KANSAS CITY, MO. - Investors have been quick to open mutual fund accounts online, according to a recent study.

An Internet adoption study by American Century Investments found that 8% of investors who have ever visited the Web site of a mutual fund company have opened a mutual fund account online. And such a transaction only became possible Oct. 1, when legislation affording electronic signatures the same legal standing as handwritten signatures went into effect.

Of the 250 mutual fund investors with Internet access who were surveyed by market research firm Elrick & Lavidge, another 8%, or 20 people, said that they expected to open a new account online.

Beth Randolph Taylor, a spokeswoman for American Century, said that the company had been among those pushing for the e-signature legislation, since it would make it easier for new customers to open accounts. Still, the company was surprised by the initial response.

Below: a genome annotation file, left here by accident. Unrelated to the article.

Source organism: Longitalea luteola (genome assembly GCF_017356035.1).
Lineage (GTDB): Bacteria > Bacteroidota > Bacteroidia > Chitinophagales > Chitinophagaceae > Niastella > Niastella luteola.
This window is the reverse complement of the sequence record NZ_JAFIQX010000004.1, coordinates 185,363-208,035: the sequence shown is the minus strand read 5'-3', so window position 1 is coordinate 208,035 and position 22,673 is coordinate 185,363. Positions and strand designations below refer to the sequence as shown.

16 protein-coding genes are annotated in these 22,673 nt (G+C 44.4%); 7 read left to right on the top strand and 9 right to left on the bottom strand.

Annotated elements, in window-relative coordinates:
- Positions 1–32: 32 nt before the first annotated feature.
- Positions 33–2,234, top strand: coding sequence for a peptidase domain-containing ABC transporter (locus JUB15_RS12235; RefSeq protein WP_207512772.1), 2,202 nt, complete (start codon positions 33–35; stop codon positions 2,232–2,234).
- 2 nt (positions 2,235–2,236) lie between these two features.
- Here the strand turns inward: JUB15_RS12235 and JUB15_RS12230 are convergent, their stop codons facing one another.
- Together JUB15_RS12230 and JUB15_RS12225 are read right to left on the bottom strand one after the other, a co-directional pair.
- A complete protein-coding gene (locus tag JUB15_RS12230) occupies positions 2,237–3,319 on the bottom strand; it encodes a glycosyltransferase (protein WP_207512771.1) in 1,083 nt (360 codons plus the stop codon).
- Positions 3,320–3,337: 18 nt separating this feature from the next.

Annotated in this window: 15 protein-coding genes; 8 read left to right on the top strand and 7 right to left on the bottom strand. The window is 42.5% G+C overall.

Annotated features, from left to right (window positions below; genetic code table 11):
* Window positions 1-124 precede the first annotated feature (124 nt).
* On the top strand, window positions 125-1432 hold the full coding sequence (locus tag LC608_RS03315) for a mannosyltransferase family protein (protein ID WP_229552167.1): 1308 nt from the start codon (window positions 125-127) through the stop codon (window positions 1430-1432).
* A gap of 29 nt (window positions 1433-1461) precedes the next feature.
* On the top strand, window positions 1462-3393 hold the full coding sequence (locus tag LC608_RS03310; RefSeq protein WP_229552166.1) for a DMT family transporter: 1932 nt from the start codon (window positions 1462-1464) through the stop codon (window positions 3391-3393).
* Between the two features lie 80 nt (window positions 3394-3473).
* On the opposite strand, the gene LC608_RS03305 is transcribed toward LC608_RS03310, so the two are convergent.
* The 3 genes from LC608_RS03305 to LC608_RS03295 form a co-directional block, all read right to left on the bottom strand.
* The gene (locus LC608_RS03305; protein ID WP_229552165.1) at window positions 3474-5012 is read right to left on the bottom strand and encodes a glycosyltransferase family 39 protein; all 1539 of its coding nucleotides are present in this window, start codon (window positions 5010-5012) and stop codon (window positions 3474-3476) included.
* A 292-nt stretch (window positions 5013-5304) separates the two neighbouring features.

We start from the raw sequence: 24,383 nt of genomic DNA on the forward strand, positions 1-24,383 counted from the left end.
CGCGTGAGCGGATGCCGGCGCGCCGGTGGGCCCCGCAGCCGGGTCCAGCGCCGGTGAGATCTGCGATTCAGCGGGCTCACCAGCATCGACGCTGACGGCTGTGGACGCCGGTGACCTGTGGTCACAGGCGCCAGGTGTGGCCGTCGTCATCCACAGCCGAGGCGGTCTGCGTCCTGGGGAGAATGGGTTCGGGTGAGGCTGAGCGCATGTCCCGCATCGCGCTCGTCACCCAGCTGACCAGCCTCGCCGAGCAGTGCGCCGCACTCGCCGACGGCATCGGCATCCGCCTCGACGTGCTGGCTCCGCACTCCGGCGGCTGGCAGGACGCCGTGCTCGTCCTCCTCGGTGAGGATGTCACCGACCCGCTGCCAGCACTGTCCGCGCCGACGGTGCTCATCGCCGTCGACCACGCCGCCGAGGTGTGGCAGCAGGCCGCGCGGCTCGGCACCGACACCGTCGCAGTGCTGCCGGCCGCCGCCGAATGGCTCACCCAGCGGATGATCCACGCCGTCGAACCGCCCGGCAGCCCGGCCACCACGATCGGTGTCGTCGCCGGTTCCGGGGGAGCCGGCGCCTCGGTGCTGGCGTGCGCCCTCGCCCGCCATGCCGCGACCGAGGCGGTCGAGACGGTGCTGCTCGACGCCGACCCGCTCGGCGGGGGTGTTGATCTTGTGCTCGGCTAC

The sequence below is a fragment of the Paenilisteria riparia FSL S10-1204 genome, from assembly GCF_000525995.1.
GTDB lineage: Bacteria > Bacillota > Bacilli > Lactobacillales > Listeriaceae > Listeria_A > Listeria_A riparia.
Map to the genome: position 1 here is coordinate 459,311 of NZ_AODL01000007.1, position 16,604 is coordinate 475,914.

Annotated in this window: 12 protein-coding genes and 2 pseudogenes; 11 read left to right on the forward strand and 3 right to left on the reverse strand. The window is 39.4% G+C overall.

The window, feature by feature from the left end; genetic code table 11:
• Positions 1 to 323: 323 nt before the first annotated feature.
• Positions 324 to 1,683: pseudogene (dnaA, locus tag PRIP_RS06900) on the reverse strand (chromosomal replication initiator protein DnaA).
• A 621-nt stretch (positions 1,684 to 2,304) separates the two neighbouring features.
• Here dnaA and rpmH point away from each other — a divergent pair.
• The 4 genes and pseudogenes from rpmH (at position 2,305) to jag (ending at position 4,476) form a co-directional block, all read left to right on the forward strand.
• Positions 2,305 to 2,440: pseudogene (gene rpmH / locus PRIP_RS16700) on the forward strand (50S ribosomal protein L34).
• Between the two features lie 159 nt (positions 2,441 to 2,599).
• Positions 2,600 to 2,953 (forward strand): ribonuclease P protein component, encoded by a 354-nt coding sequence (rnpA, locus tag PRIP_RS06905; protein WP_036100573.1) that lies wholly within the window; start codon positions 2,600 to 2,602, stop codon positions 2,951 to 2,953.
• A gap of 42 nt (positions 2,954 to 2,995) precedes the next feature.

"The first day it was available, customers were opening accounts," Ms. Taylor said. So far, about 800 investors have opened new retail or brokerage accounts with American Century via the Internet, even though American Century has not actively marketed the service and the capability is not prominently displayed on the fund company's Web site, she said.

Because American Century is known for its aggressive growth investment strategy, "we tend to attract investors to are very tech-savvy," she said. "We wanted to give consumers an opportunity to have a total online relationship if they choose."

American Century plans to let customers open IRA accounts online beginning in the first quarter of 2001, Ms. Taylor said.

Anecdotal evidence suggests that investors remain a bit wary, though. Ms. Taylor said that a lot of the online investors "will open an account with the minimum, wait to see if it works, then put in pretty sizable amounts of money."

American Century, 45% of which is owned by what will become New York-based J.P. Morgan Chase & Co., manages about $100 billion of investments.

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